Traveling Luck for Trinidad and Tobago. Trinidad and Tobago, North America
Trinidad and Tobago is located in Caribbean, islands between the Caribbean Sea and the North Atlantic Ocean, northeast of Venezuela.
Land in Trinidad and Tobago is mostly plains with some hills and low mountains.
Trinidadian, Tobagonian land covers an area of 5128 square kilometers which is slightly smaller than Delaware
Trinidadian, Tobagonian national flag (Flag of Trinidad and Tobago)
As for the Trinidadian, Tobagonian climate; tropical; rainy season (June to December).
Trinidadian(s), Tobagonian(s) speak English (official), Hindi, French, Spanish, Chinese.
Places of note in Trinidad and Tobago
Regions of Trinidad and Tobago
The islands came under British control in the 19th century; independence was granted in 1962. The country is one of the most prosperous in the Caribbean thanks largely to petroleum and natural gas production and processing. Tourism, mostly in Tobago, is targeted for expansion and is growing.
Trinidad and Tobago, the leading Caribbean producer of oil and gas, has earned a reputation as an excellent investment site for international businesses. Tourism is a growing sector, although not proportionately as important as in many other Caribbean islands. The economy benefits from low inflation and a growing trade surplus. Prospects for growth in 2006 are good as prices for oil, petrochemicals, and liquefied natural gas are expected to remain high, and foreign direct investment continues to grow to support expanded capacity in the energy sector. The government is coping with a rise in violent crime.
Trinidadian, Tobagonian natural resources include petroleum, natural gas, asphalt
Pitch Lake, on Trinidad's southwestern coast, is the world's largest natural reservoir of asphalt
Trinidadian, Tobagonian religion is Roman Catholic 26%, Hindu 22.5%, Anglican 7.8%, Baptist 7.2%, Pentecostal 6.8%, other Christian 5.8%, Muslim 5.8%, Seventh Day Adventist 4%, other 10.8%, unspecified 1.4%, none 1.9% (2000 census).
Natural hazards in Trinidad and Tobago include outside usual path of hurricanes and other tropical storms.
Travel Advice for Trinidad and TobagoTrinidad and Tobago
- You should be aware of the global risk of indiscriminate terrorist attacks which could take place in public areas, including those frequented by foreigners. There were five separate bombings in Port of Spain between July and October 2005, in which a number of people were injured. Police are continuing their investigations into what looks to have been a series of domestically-motivated actions.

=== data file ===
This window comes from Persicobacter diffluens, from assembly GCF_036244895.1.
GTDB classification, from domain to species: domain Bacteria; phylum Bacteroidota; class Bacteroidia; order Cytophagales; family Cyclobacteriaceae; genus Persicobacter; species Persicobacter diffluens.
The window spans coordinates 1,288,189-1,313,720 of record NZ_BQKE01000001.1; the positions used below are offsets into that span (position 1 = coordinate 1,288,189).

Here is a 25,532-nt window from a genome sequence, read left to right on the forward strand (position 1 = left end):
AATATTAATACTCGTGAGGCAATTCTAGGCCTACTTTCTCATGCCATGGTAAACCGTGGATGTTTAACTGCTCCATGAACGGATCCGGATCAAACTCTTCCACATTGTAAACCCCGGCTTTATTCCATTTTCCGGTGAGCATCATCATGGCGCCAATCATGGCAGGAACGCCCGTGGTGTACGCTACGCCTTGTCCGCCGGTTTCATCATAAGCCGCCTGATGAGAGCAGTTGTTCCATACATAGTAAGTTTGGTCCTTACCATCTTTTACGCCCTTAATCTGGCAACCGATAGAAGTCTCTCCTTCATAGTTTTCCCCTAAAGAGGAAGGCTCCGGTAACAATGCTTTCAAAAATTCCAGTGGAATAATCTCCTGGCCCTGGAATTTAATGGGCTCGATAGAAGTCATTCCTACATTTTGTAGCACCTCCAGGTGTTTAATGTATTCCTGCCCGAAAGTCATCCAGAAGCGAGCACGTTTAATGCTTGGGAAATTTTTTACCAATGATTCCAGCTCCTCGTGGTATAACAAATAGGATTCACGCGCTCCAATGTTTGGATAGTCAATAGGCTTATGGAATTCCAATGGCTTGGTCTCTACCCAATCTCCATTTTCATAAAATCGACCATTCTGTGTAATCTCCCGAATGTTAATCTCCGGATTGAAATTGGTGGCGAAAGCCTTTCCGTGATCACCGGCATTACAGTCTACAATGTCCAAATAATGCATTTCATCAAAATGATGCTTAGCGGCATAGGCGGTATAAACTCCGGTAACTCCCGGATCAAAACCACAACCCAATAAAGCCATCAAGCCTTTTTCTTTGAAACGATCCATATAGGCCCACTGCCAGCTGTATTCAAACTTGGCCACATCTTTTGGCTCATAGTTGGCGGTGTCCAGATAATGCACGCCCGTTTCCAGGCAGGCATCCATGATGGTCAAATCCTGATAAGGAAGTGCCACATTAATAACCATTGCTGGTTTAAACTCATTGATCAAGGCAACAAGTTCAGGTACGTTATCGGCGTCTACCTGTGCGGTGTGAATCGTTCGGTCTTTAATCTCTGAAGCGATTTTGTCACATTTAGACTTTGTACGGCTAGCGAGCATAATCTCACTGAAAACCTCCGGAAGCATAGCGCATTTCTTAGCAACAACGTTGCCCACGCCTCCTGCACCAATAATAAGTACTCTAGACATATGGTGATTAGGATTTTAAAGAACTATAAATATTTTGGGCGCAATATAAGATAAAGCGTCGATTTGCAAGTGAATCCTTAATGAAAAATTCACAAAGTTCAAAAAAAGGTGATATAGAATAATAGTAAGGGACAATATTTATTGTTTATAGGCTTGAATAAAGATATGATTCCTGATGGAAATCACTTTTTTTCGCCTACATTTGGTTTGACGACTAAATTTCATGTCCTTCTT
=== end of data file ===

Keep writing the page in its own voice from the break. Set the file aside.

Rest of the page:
- You should be aware that there are increasing levels of violent crime, especially shootings and kidnappings. British nationals have been victims of violent attacks, particularly in Tobago where law enforcement is weak. Extreme caution is advised if renting villas in the south west, and at villas throughout the island you should ensure that adequate security measures are in place.
- Most of our consular assistance in Trinidad and Tobago is directed towards victims of crime and those in prison on drugs charges.
- If you are travelling to Trinidad and Tobago for the ICC Cricket World Cup, which runs from 11 March to 28 April 2007, with warm-up games in the region beginning on 5 March 2007, you should see ICC Cricket World Cup 2007 for general advice you may need before you travel.
- We strongly recommend that you obtain comprehensive travel and medical insurance before travelling. You should check any exclusions, and that your policy covers you for the activities you want to undertake. Please see: Travel Insurance
SAFETY AND SECURITY
LOCAL LAWS AND CUSTOMS
Trinidad and Tobago has a number of laws, which make certain homosexual acts illegal.
In some areas, medical facilities can be limited and may not be up to UK standards. Private clinics are able to treat most ordinary problems, but there may be a need for medevac to Miami or elsewhere in cases of serious accident or illness. You should check that your insurance covers this.
There is a very high prevalence of the HIV/AIDS virus in all the Caribbean islands, including Trinidad and Tobago. You should take precautions to avoid exposure to it.
Dengue fever has become a problem in recent years particularly in the wet season – May to December. Dengue Haemorrhagic Fever is on the increase. You can minimise exposure to mosquito bites by using repellents.
You should seek medical advice before travelling and ensure that all appropriate vaccinations are up-to-date. For further information on health, check the Department of Health’s website at: www.dh.gov.uk.